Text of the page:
Explainer-What is China's panda diplomacy and how does it work?

Giant panda cub plays on tree branches surrounded by photos of giant panda cubs who were born in 2018 during a birthday celebration in Wolong

BEIJING (Reuters) - During a visit to Australia this week, Chinese Premier Li Qiang made a classic goodwill gesture that boded well for relations between the two countries: he offered to send pandas.

The offer comes as ties between Australia and its largest trading partner improve after a diplomatic dispute that lead to China imposing a raft of restrictions on Australian agricultural and mineral exports in 2020.

Native to China, pandas have through the years become "envoys of friendship", earning China's outreach to countries it gifts the animals to the name of panda diplomacy.

They have also been used to show Chinese anger.

So what is panda diplomacy and how does it work?


Since its founding in 1949, the People's Republic of China has used panda diplomacy to boost its international image, either by gifting or lending panda to foreign zoos as goodwill animal ambassadors.

Former Chinese leader Mao Zedong in 1957 gifted a panda, Ping Ping, to the former Soviet Union to celebrate the 40th anniversary of the October Revolution that ushered in the Soviet regime.

To further cement ties with its socialist allies, China dispatched another panda to the Soviet Union in 1959 and five more to North Korea between 1965 and 1980.

In 1972, Beijing gifted two pandas, Ling Ling and Hsing Hsing, to the United States after then President Richard Nixon's historic visit, in a sign of normalised China-U.S. relations and marking a pivotal moment for China's foreign policy.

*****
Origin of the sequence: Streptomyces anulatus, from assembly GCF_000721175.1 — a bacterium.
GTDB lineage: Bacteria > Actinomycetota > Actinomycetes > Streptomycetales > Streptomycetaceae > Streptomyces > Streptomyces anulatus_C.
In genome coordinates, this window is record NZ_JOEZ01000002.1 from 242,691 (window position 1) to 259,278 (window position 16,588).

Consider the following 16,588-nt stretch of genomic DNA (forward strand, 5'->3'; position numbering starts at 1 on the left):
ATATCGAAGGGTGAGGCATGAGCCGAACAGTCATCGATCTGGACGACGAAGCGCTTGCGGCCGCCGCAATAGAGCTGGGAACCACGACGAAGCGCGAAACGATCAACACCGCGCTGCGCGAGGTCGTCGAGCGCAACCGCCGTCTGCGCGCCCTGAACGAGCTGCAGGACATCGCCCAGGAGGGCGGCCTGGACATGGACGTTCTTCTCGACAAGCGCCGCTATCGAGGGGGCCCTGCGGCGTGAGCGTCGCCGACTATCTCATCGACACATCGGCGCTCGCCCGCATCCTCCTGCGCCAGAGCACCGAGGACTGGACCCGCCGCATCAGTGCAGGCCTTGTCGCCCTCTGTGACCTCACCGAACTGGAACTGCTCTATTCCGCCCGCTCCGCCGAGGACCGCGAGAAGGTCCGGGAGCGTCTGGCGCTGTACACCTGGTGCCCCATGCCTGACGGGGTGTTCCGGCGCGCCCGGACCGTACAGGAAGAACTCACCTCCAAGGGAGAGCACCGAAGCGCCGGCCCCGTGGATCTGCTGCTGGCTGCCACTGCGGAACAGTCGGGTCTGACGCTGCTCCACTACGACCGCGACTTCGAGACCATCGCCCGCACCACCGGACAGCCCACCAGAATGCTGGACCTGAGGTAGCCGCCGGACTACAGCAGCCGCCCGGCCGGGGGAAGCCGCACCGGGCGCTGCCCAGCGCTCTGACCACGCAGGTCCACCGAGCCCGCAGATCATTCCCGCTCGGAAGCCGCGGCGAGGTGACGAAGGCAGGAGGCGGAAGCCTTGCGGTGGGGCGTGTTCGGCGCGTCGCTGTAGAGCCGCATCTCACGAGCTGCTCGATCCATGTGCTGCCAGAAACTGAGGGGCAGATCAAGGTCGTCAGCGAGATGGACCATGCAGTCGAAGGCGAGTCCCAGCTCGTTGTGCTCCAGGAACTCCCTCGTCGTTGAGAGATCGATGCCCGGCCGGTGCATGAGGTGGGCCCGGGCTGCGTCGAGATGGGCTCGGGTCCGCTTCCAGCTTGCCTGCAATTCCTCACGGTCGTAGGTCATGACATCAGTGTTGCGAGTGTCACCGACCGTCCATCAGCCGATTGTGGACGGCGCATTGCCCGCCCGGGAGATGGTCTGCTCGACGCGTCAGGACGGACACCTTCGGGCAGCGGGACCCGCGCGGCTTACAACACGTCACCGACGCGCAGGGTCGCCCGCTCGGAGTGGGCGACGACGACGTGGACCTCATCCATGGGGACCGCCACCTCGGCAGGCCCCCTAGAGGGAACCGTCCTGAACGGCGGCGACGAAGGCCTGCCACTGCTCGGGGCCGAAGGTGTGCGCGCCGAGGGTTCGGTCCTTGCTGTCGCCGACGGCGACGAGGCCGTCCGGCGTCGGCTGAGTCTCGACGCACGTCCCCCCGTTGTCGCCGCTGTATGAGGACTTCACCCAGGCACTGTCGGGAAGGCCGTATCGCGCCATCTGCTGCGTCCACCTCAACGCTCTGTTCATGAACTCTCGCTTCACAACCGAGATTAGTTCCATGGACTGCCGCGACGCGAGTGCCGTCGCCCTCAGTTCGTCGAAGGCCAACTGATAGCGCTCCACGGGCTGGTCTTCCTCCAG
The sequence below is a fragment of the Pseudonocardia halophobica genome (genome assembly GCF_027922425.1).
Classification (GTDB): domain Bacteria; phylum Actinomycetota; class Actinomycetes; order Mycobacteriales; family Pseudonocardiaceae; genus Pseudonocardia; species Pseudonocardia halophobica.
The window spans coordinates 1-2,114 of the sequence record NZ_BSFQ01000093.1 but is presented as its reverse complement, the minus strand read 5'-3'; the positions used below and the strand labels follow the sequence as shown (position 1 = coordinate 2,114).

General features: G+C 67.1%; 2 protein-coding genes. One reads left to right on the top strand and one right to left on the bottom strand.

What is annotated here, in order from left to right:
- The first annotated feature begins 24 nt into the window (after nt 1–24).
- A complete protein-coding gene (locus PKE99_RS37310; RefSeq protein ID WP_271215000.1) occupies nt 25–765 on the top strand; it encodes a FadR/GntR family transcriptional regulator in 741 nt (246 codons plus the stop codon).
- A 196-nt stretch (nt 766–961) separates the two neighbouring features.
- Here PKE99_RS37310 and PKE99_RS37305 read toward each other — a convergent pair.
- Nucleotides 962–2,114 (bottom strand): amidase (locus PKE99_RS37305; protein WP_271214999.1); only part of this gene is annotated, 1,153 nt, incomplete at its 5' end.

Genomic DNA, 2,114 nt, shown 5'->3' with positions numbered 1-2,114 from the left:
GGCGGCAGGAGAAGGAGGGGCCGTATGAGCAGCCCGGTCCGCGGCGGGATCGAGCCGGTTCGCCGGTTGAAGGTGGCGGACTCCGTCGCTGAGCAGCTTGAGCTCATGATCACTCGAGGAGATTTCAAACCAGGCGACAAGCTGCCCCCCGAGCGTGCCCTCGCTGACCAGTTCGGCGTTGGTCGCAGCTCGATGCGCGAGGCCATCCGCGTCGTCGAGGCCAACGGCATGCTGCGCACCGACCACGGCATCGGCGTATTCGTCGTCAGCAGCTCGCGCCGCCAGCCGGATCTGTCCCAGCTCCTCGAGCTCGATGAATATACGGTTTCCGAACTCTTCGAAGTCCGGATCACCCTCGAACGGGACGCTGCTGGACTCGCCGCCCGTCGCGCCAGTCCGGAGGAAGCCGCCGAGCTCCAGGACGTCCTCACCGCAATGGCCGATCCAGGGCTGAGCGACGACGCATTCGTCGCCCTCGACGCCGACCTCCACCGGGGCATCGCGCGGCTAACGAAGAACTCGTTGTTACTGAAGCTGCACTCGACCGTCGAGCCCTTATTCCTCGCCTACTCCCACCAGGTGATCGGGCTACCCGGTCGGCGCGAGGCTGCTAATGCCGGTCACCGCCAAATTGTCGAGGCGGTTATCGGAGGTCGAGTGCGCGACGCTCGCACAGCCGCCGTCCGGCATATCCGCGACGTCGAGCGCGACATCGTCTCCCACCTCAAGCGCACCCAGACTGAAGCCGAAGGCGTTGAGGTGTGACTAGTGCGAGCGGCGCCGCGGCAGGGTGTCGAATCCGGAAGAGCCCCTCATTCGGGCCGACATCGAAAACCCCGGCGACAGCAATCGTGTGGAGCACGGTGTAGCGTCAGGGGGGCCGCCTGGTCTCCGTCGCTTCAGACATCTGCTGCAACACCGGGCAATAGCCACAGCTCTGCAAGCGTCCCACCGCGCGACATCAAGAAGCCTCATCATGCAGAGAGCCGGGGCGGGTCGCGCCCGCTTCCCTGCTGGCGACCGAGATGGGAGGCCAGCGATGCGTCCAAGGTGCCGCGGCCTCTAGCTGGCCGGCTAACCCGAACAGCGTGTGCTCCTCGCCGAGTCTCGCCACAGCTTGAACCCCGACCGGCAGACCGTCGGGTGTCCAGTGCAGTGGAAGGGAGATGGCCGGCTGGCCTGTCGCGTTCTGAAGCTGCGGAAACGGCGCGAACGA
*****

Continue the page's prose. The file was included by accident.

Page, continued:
Since then, other countries including Japan, France, Britain and Spain have also been given panda.


Since 1984, China stopped gifting pandas due to their dwindling numbers and began loaning them to overseas zoos instead, often in pairs for 10 years, with an annual fee of up to about $1 million.

While keeping pandas can be costly for zoos, they are seen as drawcards for visitors and help generate income.

The pandas typically return home to southwest China after the loan agreement ends. Panda cubs born overseas are no exception, and would be sent home between the age of two and four to join a Chinese breeding programme.


China has a history of using pandas to reward its trading partners. A 2013 Oxford University study said the timing of China's lease of pandas to Canada, France and Australia "coincided with" uranium deals and contracts with these countries.

The panda agreements with other countries, including Singapore, Malaysia and Thailand, also coincided with the signing of free-trade agreements.

Sometimes, pandas are also used to express China's displeasure with a nation.

In 2010, China recalled two U.S.-born pandas, Tai Shan and Mei Lan, after Beijing warned Washington against a scheduled meeting between then-President Barack Obama and the Dalai Lama, which Beijing views as a dangerous separatist.

In a recent downturn in bilateral ties, Ya Ya, on loan to the U.S. for 20 years, was returned in April 2023.

Concerns over her health had also fanned nationalist sentiment on China's social media, with animal advocates accusing the Memphis Zoo in Tennessee of providing inadequate care to the animal.

In November last year, three other pandas left, leaving only four giant pandas on U.S. soil.

That month, Chinese President Xi Jinping then hinted that he was open to sending more pandas to the U.S. after meeting with President Joe Biden in California, a gesture seen as Chinese willingness to improve ties.


China's domestic conservation programmes have seen the status of pandas improve from endangered to vulnerable.

The population of giant pandas in the wild has grown from around 1,100 in the 1980s to 1,900 in 2023.

There are currently 728 pandas in zoos and breeding centres around the world.

(Reporting by Ella Cao and Ryan Woo; editing by Miral Fahmy)